NB Power’s proposal ignores the reality of increasing ambition on climate change through policies like emissions caps, carbon pricing and commitments for new renewable energy and efficiency programs. Worse, the NB Power IRP argues against new wind power until 2033, rather than embracing existing engineering solutions, including regional connections to firm capacity from existing hydro power, and investing in battery technologies whose prices are dropping rapidly.

In Nova Scotia’s IRP, released last month, Nova Scotia Power also plans to extend coal burning until 2040 or later. These plans would make New Brunswick and Nova Scotia the last coal-burning provinces in Canada.

“Our politicians and utility leadership are undermining the public interest by making choices that harm New Brunswickers now and in the long-run, but this doesn’t have to be the case” says Lois Corbett, Executive Director of CCNB.

Two additional studies (1, 2) by East Coast Environmental Law, completed for CCNB and EAC, show that government rules stand in the way of investing to help low-income households spend less on energy; prevent utilities from considering the social and environmental costs of our electricity choices, and fail to send long-term signals to plan now for a zero-emitting electricity system over the next 20 to 30 years.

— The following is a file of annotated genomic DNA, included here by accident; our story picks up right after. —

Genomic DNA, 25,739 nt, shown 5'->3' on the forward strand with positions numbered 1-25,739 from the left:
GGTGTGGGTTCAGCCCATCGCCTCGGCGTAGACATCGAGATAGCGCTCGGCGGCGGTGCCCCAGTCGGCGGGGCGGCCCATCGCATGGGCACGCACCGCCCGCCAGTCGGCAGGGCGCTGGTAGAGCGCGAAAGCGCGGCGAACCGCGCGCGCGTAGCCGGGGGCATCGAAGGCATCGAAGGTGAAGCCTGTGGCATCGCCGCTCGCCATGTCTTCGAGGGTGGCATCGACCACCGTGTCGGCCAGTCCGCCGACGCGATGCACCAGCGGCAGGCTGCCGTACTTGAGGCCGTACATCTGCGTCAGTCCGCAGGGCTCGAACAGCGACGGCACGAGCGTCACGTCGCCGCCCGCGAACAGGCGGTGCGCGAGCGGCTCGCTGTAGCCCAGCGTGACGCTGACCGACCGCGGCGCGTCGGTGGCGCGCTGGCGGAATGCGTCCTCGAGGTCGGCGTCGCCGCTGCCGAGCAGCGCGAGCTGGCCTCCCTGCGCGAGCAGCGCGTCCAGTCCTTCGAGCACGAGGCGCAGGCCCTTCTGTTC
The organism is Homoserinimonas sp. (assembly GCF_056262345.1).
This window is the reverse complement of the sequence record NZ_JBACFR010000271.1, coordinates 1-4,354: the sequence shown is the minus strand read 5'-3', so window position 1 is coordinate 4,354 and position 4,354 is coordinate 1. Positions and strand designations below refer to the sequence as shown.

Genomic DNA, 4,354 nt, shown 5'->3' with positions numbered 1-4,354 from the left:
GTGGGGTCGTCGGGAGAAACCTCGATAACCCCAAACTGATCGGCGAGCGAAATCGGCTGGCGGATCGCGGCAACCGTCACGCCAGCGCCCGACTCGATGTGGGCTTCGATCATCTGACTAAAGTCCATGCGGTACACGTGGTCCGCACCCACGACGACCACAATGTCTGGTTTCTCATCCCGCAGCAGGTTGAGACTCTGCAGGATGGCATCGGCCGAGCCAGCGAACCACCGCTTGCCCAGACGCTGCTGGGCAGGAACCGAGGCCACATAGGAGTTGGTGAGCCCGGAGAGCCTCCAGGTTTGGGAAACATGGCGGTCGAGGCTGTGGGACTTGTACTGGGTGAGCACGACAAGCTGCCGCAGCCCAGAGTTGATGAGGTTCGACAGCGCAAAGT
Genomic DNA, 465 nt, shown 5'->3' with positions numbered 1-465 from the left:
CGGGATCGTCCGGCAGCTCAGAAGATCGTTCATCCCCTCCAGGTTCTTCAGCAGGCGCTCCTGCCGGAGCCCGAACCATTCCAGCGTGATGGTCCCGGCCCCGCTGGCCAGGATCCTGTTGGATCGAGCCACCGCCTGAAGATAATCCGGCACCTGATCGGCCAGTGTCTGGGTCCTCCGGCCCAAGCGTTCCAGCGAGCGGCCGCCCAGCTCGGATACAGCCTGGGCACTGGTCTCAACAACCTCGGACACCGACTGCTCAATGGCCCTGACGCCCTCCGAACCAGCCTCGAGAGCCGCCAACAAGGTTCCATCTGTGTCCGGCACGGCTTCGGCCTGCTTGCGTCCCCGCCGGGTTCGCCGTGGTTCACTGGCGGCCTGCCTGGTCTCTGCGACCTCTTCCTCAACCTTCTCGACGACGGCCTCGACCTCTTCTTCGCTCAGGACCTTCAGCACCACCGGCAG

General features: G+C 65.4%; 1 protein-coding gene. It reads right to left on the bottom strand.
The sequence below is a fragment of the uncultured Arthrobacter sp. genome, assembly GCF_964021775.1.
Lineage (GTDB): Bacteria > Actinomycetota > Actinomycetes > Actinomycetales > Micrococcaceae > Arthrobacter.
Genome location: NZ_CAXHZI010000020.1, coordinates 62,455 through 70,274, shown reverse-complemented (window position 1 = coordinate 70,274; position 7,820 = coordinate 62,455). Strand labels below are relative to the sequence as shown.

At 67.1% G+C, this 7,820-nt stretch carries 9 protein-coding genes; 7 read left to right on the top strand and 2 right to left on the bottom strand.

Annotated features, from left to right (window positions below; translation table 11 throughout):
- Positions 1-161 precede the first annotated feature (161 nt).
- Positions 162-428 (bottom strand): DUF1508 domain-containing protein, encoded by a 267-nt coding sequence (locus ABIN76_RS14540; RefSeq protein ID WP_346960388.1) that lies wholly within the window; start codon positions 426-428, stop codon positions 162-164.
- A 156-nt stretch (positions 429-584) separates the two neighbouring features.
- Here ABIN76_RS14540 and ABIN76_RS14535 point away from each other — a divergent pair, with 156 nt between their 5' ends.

“We need electricity law reform to reach our modernized electricity system goals over the next 20 years, we can’t afford to continue to fail New Brunswickers,” says Comeau.

Recommended links

The Conservation Council of New Brunswick and Ecology Action Centre are collaborating on the Atlantic Electricity Vision, a project involving reports, webinars and research to show that affordable, reliable, sustainable electricity is possible in our region, right now.

Read NB Power’s Integrated Resource Plan 2020
Read our fact sheet on building an electricity system in Atlantic Canada that is affordable
Read our fact sheet on building an electricity system in Atlantic Canada that is reliable
Read our fact sheet on building an electricity system in Atlantic Canada that is sustainable

For more information, contact:

Jon MacNeill, Communications Director, Conservation Council of New Brunswick: jon.macneill@conservationcouncil.ca; 506-238-3539
 © 2018 NBEN / RENB